Given this scenario, it is likely shale gas will meet only a portion of future demand. Conventional gas will still have a role in feeding world energy hunger, and the offshore gas element of this increasingly so. In 2013, 30% of world natural gas production was offshore; in 2023 this is forecast to reach 36%. Accordingly, the offshore gas field investment outlook is positive. Offshore field operators are initiating schemes to utilise associated gas at mature oilfields. Moreover, development of offshore gas fields is increasingly perceived as economic. Gas fields account for 51% of fields under development and 48% of undeveloped offshore discoveries.

More so than oil, offshore gas growth is driven by mega-projects. Current examples include nine South Pars phases off Iran, Leviathan off Israel and Shah Deniz II in the Caspian, due onstream in 2015-17, 2017 and 2019. Major LNG projects planned offshore East Africa and Australia, entailing extensive subsea production systems and deployment of the world’s first floating liquefied natural gas (FLNG) vessels (like Shell’s “Prelude”), are also responsible much of the forecast growth in offshore gas. All in all then, gas looks to be quite a tasty slice of the offshore cake. Bon appétit!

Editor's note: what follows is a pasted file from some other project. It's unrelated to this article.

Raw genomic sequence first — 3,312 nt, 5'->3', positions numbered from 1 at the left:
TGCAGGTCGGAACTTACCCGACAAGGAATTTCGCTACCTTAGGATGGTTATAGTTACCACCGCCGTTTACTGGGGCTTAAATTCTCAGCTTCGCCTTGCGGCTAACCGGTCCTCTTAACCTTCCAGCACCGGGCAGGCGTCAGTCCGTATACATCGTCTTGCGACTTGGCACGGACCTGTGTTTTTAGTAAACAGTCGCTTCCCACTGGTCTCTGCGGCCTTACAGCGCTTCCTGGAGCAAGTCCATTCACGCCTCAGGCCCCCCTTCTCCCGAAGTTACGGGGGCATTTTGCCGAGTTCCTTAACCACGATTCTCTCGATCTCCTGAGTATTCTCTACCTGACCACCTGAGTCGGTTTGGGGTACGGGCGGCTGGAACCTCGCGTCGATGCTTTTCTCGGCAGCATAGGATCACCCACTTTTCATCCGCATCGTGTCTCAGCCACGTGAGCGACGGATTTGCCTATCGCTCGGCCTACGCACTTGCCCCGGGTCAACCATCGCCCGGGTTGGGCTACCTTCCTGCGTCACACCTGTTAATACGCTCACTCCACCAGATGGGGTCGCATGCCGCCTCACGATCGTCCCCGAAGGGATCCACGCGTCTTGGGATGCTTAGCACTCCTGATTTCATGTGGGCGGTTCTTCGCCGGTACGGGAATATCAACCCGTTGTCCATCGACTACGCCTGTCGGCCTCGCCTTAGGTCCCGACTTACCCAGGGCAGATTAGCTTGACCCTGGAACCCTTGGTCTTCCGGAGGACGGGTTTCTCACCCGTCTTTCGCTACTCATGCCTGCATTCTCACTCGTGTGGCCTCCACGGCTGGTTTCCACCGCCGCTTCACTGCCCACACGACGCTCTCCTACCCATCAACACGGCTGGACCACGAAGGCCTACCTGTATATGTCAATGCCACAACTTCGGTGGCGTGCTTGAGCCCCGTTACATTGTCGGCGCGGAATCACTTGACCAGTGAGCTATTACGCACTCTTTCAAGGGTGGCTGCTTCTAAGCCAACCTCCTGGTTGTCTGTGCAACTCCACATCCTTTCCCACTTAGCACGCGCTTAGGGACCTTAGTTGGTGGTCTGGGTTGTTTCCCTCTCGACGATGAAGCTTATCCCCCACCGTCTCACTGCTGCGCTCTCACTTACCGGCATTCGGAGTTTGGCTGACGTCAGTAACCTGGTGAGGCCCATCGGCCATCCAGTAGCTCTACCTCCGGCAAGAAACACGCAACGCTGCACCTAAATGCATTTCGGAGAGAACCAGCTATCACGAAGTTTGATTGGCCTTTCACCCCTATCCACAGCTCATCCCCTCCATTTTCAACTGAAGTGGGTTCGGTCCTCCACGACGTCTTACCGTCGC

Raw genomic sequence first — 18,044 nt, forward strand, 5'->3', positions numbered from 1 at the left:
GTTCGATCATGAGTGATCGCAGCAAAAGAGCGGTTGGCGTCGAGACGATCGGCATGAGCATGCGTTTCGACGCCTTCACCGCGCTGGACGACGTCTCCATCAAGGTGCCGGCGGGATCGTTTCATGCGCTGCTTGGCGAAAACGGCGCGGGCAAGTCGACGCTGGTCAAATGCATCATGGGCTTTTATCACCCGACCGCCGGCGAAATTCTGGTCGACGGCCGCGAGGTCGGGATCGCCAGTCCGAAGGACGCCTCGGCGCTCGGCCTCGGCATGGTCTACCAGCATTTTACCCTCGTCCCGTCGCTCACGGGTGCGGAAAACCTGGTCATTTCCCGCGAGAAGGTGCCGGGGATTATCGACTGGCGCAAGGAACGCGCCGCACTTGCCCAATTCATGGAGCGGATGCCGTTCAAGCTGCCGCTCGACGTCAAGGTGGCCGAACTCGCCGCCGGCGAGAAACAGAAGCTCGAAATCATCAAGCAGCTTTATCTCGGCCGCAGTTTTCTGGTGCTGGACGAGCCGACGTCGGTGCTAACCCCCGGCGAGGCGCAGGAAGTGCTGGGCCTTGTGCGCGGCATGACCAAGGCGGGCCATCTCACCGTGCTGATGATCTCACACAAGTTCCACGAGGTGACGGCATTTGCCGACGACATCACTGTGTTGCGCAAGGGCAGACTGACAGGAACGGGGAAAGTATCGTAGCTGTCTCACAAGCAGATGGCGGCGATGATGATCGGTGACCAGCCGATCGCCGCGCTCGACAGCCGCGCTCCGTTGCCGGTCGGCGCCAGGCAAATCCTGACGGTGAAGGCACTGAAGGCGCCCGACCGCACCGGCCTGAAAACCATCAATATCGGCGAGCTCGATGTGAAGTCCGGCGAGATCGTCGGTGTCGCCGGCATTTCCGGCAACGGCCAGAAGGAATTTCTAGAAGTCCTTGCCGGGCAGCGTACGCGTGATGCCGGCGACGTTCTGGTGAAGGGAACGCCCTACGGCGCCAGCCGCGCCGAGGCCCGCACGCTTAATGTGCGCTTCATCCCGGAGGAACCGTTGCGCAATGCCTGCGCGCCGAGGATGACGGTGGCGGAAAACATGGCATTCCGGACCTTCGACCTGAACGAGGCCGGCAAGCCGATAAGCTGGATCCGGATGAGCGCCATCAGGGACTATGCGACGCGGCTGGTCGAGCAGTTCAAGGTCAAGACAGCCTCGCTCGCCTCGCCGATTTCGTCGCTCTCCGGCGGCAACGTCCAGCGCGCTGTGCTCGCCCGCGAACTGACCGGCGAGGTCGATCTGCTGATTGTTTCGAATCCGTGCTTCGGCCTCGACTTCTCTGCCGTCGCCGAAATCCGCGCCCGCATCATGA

OIMT201405Russia is forecast to account for 13% of world crude oil production and 18% of world natural gas production in 2014. While its prodigious Siberian flows tend to receive most of the credit for this feat, fields located off the country’s 16 million km of coastline are nonetheless projected to produce 390,000 bpd oil and 2.64 bcfd gas in 2014. So where exactly is Russian offshore production to be found? And what is the outlook?

Mastering the Arctic

As the Graph of the Month shows, offshore oil and gas production in Baltic & Arctic Russia stagnated after the break-up of the USSR, declining to 0.03m boepd in 2013, when it accounted for 4% of Russian offshore production. This trend was thrown into reverse when the Prirazlomnoye field came onstream in December 2013. Located 23km from shore in the Pechora Sea, the field is exploited via a ice-class platform and production is scheduled to reach 120,000 bpd by 2019. New technologies and robust oil prices are thus unlocking reserves hitherto stranded, and by 2023 Arctic oil and gas is forecast to constitute 11% of Russia’s offshore production.